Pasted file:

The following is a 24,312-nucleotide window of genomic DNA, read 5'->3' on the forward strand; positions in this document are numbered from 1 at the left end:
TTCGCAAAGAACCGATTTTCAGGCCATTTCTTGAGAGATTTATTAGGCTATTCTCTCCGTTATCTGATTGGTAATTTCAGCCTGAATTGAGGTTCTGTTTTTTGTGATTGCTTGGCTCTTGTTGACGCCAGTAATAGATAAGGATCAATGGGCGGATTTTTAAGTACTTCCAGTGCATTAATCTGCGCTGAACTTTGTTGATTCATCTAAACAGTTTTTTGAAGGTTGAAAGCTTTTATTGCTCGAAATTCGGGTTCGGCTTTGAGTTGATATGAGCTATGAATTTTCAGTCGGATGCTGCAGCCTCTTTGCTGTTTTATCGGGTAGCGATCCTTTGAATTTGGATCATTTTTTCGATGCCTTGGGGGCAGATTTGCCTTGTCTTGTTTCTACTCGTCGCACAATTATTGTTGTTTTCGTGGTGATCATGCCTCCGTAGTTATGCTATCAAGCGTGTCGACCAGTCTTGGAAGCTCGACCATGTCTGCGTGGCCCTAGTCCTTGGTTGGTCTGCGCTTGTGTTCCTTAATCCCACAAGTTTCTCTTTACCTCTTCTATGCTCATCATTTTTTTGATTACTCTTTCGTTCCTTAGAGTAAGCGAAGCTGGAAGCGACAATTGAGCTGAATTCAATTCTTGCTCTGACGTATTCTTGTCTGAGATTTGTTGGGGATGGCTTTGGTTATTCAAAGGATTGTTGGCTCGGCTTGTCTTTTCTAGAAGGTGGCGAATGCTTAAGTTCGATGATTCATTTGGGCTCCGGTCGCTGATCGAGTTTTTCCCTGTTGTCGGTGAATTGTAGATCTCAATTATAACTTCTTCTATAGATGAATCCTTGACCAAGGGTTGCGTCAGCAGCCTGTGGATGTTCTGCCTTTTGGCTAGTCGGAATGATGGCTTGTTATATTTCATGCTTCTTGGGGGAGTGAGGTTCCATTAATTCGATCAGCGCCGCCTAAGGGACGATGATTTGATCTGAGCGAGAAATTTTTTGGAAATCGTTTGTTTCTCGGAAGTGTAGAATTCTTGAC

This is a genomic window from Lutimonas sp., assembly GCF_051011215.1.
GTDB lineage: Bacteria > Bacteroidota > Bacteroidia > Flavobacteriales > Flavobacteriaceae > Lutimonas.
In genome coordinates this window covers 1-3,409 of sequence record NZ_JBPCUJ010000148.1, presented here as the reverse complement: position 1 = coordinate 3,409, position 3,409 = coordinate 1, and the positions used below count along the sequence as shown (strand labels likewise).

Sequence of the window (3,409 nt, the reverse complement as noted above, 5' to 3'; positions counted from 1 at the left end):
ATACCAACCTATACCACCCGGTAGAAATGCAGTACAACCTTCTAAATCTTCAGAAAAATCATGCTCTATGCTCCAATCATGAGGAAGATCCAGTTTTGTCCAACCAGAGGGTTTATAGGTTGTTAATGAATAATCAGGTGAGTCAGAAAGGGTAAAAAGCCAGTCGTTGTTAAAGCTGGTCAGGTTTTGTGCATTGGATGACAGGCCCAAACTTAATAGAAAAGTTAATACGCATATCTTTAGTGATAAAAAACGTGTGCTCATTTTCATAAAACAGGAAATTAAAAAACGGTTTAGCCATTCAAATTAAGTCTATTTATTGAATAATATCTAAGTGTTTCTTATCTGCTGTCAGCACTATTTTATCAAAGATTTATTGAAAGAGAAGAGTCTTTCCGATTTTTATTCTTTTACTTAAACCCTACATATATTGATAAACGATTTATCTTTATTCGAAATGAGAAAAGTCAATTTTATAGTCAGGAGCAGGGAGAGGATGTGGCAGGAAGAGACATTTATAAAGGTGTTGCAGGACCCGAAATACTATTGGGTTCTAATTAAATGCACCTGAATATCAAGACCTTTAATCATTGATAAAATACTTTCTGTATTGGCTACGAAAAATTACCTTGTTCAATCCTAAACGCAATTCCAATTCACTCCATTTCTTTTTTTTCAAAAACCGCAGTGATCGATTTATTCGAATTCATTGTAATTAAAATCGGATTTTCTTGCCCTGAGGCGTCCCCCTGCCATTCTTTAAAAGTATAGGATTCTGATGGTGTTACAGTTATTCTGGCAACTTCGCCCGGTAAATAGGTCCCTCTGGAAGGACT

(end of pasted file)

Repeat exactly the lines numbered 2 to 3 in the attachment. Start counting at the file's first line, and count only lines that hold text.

TTCGCAAAGAACCGATTTTCAGGCCATTTCTTGAGAGATTTATTAGGCTATTCTCTCCGTTATCTGATTGGTAATTTCAGCCTGAATTGAGGTTCTGTTTTTTGTGATTGCTTGGCTCTTGTTGACGCCAGTAATAGATAAGGATCAATGGGCGGATTTTTAAGTACTTCCAGTGCATTAATCTGCGCTGAACTTTGTTGATTCATCTAAACAGTTTTTTGAAGGTTGAAAGCTTTTATTGCTCGAAATTCGGGTTCGGCTTTGAGTTGATATGAGCTATGAATTTTCAGTCGGATGCTGCAGCCTCTTTGCTGTTTTATCGGGTAGCGATCCTTTGAATTTGGATCATTTTTTCGATGCCTTGGGGGCAGATTTGCCTTGTCTTGTTTCTACTCGTCGCACAATTATTGTTGTTTTCGTGGTGATCATGCCTCCGTAGTTATGCTATCAAGCGTGTCGACCAGTCTTGGAAGCTCGACCATGTCTGCGTGGCCCTAGTCCTTGGTTGGTCTGCGCTTGTGTTCCTTAATCCCACAAGTTTCTCTTTACCTCTTCTATGCTCATCATTTTTTTGATTACTCTTTCGTTCCTTAGAGTAAGCGAAGCTGGAAGCGACAATTGAGCTGAATTCAATTCTTGCTCTGACGTATTCTTGTCTGAGATTTGTTGGGGATGGCTTTGGTTATTCAAAGGATTGTTGGCTCGGCTTGTCTTTTCTAGAAGGTGGCGAATGCTTAAGTTCGATGATTCATTTGGGCTCCGGTCGCTGATCGAGTTTTTCCCTGTTGTCGGTGAATTGTAGATCTCAATTATAACTTCTTCTATAGATGAATCCTTGACCAAGGGTTGCGTCAGCAGCCTGTGGATGTTCTGCCTTTTGGCTAGTCGGAATGATGGCTTGTTATATTTCATGCTTCTTGGGGGAGTGAGGTTCCATTAATTCGATCAGCGCCGCCTAAGGGACGATGATTTGATCTGAGCGAGAAATTTTTTGGAAATCGTTTGTTTCTCGGAAGTGTAGAATTCTTGAC

This is a genomic window from Lutimonas sp., assembly GCF_051011215.1.